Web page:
In concluding this report, it is important to observe that, at the outset, both the Board Pro Tem and the Search Committee understood that this would be a challenging search: the College was closed; its financial future was a work in progress. During the course of the search, the reality of our understanding was made clear. Isaacson-Miller reported, with some frequency, that those contacted for names of possible candidates, as well as potential candidates themselves, mentioned Antioch College’s recent difficulties, its reputation for tangled politics, and the challenging nature of any re-start-up effort. Nevertheless, the Search Committee had the opportunity to consider a strong candidate pool. It made its recommendations to the Board with confidence that each of the finalists believed deeply in our mission, was optimistic about our potential, and had the requisite skills and background to lead a successful revival of this quite exceptional institution that has been and will be Antioch College.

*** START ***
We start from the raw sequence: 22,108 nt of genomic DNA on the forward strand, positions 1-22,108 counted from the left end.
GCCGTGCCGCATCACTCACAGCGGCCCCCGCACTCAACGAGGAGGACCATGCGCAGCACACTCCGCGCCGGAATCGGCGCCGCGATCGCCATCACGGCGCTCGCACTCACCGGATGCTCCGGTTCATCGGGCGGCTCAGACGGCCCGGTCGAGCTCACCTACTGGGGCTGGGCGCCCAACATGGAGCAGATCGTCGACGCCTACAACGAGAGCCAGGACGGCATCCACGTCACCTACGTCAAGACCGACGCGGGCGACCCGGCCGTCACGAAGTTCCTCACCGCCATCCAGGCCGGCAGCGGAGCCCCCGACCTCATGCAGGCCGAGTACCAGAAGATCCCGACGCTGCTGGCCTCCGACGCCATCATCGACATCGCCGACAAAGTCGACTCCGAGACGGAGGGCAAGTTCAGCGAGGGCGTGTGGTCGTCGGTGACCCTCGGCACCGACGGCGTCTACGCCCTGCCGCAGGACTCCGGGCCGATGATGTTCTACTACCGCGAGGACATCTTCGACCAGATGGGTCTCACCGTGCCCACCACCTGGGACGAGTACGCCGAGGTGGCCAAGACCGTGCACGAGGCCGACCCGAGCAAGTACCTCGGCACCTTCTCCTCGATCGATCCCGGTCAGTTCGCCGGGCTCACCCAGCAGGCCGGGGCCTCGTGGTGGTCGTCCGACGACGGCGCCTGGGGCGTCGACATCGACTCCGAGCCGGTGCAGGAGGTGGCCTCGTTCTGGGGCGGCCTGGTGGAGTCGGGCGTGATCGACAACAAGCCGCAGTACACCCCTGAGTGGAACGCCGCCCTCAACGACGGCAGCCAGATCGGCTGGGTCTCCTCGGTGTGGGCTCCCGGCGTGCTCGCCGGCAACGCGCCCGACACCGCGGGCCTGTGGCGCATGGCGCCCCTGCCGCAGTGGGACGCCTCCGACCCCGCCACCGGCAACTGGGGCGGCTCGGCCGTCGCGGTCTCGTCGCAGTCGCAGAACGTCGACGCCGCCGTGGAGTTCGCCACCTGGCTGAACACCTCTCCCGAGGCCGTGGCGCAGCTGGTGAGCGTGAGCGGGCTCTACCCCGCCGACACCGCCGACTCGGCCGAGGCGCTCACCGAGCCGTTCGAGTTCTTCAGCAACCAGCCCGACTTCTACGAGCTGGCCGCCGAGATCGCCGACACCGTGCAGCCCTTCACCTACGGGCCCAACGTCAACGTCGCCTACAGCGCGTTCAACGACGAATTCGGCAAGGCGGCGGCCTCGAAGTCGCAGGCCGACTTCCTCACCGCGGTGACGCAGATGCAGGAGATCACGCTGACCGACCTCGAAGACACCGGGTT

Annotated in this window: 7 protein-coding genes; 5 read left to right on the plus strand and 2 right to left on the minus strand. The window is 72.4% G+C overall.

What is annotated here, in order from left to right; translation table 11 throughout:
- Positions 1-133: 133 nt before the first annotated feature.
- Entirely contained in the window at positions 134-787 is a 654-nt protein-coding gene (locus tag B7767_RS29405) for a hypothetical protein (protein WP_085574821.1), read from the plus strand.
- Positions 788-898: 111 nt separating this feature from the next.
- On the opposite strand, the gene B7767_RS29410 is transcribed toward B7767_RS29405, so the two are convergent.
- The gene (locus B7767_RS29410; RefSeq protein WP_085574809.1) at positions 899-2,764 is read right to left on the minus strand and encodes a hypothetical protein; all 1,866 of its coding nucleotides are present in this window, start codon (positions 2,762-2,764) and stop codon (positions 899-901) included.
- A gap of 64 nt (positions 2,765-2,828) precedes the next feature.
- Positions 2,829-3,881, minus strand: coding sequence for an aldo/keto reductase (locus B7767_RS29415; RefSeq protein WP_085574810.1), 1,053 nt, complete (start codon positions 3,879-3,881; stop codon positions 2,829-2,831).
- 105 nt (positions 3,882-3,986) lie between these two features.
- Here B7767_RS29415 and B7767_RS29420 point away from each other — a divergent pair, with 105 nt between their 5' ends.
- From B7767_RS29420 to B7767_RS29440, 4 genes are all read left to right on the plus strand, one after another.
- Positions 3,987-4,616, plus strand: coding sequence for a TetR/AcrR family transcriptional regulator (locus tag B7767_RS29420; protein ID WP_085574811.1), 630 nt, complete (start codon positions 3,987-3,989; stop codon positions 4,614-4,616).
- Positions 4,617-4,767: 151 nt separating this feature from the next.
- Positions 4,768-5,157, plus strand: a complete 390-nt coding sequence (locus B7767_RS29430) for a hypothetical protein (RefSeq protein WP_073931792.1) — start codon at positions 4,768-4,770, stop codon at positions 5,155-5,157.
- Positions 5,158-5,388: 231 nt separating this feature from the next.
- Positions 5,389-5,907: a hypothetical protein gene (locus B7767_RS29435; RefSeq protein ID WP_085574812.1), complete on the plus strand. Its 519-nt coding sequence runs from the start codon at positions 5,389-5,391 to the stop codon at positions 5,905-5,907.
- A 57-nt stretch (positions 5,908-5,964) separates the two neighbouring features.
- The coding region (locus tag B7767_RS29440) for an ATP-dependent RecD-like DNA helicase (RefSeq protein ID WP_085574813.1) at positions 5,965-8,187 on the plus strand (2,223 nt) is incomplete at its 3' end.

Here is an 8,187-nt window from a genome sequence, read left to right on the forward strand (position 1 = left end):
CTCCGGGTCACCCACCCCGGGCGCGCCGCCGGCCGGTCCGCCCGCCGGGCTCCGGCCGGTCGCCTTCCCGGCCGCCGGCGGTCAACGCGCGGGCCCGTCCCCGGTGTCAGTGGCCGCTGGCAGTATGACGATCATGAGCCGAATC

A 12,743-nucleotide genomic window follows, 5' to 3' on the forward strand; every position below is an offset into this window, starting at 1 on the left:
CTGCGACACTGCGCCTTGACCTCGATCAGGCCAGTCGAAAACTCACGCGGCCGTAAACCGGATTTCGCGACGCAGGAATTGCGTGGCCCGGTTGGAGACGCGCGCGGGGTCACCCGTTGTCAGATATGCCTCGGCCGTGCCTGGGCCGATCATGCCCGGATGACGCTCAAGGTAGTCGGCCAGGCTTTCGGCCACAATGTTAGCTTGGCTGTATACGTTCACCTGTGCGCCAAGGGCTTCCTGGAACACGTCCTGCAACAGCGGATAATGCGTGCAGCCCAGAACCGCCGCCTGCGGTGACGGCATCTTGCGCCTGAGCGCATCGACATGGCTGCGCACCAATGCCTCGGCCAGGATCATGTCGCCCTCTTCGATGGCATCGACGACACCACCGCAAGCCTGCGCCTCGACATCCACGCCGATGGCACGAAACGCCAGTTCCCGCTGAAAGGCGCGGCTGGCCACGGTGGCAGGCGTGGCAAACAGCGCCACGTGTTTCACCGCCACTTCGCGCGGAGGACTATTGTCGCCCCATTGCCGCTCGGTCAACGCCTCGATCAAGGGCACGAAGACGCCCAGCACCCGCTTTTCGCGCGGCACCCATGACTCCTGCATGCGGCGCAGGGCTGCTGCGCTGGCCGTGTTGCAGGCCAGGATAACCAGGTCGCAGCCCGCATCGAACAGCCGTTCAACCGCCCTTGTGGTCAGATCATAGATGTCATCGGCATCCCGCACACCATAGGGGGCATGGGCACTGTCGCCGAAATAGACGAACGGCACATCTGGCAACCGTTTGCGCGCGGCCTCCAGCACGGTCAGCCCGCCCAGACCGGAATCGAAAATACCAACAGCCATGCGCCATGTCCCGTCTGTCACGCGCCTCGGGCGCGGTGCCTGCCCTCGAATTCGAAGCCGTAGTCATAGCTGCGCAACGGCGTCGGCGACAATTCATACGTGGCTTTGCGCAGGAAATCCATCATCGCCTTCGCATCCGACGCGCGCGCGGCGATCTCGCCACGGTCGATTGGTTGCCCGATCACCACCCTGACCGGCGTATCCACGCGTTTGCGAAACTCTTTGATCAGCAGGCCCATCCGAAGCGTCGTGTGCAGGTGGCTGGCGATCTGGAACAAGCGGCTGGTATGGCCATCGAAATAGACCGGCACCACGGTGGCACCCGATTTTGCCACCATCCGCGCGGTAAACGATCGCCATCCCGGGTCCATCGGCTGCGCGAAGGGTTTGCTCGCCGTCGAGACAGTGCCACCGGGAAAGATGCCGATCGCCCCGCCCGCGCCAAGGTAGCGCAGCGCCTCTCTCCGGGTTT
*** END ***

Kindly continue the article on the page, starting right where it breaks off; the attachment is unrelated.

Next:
I wish, as chair, to express, on behalf of the Search Committee, to John Isaacson and Jamie Sands, and to their colleagues at Isaacson Miller, appreciation for their services to the Committee and to Antioch College. Their professionalism and experience, their commitment to identifying and encouraging viable candidates, and their skillful shepherding of the search process were of inestimable value to the work of the Committee. A hearty “thank you” also goes to Joyce Morrissey. Her quiet, thoughtful, and capable presence as staff to the Search Committee facilitated our efforts at every turn as we went about our task.
And, finally, I wish to express my personal appreciation to and admiration of each and every one of the members of the Search Committee. They gave of their time, they attended meetings in person and on the phone, they read supporting materials and documents, they travelled, they re-scheduled commitments and re-arranged plans in order to participate in the meetings and interviews. Each brought a sensibility to our deliberations that enriched the process. And each also maintained an unshakeable commitment to the candor and confidentiality that are so essential for the integrity of a search process. All of us owe a sincere debt of gratitude to this group of individuals for their selfless service to our purposes.